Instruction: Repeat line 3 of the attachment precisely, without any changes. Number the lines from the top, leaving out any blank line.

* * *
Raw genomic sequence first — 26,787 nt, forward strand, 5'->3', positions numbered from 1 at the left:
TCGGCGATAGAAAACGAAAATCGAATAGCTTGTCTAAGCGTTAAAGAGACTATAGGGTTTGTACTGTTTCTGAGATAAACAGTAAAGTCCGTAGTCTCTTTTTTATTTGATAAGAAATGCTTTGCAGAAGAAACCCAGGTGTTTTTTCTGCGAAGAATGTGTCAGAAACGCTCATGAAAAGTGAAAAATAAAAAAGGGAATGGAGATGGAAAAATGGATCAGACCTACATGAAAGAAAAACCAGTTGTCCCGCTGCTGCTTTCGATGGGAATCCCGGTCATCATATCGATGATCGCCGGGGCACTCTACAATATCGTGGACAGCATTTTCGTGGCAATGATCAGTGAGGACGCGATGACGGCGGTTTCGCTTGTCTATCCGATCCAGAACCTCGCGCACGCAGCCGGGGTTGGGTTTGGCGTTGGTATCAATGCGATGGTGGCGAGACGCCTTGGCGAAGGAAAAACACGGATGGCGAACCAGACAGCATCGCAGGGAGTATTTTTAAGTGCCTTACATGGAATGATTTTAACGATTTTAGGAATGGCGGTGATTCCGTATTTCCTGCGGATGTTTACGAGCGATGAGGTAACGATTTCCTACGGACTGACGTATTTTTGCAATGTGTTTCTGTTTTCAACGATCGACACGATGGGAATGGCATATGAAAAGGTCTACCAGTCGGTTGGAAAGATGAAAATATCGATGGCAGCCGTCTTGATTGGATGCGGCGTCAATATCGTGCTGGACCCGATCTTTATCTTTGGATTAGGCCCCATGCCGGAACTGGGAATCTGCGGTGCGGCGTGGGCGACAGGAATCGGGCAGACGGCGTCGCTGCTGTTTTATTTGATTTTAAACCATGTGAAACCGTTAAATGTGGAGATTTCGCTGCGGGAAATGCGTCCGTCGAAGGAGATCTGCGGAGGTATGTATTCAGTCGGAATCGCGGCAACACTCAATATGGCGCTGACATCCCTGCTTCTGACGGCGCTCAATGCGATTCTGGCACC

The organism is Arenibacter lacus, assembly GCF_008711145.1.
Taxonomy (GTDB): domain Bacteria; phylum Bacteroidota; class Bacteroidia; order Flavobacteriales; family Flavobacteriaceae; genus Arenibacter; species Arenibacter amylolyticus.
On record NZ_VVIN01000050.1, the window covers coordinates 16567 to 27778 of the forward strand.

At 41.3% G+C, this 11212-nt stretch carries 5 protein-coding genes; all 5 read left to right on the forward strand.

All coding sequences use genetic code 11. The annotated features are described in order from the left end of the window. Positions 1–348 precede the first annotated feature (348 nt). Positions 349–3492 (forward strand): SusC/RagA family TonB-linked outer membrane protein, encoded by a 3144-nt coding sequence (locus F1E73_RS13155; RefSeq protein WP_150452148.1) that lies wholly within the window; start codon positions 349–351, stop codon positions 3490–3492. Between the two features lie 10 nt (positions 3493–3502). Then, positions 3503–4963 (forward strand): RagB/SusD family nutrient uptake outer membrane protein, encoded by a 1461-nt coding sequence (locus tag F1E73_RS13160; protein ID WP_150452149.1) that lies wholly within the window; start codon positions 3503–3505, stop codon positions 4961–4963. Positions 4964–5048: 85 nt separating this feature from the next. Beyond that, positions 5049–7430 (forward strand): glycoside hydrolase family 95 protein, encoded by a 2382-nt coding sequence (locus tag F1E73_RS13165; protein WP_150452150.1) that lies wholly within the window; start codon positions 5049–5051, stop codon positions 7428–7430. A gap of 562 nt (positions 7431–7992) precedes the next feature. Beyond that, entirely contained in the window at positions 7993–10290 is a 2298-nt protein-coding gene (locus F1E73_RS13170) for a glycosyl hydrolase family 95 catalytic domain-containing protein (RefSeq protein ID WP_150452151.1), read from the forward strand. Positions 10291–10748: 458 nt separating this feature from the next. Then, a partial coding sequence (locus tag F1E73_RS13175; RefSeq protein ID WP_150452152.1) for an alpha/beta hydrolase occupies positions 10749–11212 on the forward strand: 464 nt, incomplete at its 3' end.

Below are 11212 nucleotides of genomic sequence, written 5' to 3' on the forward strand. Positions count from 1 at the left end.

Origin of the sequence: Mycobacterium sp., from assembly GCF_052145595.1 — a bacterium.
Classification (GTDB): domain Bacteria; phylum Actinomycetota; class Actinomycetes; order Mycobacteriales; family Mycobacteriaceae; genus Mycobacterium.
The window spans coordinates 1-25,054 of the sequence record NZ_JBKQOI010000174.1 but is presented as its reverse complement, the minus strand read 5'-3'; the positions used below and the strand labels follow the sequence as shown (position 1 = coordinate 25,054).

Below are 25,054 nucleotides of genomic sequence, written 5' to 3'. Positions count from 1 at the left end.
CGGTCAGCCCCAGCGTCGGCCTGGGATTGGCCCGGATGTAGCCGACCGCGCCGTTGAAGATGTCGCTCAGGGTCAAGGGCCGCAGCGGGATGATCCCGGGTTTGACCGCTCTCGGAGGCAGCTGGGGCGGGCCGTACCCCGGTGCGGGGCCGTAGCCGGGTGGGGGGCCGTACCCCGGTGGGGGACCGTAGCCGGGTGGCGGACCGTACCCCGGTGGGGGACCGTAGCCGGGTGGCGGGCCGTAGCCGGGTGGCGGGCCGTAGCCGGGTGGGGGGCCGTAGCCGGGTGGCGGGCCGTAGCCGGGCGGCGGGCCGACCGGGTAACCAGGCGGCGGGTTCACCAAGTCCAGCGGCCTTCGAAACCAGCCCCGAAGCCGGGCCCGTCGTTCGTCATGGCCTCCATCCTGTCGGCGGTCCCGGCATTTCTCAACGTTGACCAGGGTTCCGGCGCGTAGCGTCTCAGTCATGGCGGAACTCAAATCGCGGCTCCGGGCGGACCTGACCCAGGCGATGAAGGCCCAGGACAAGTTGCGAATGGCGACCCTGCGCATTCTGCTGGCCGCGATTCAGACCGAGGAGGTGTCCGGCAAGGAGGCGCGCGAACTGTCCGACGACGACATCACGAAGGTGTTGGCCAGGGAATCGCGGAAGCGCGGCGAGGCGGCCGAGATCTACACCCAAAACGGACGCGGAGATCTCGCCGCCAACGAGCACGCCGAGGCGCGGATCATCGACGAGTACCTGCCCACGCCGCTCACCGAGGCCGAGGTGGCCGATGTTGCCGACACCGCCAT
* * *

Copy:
The organism is Arenibacter lacus, assembly GCF_008711145.1.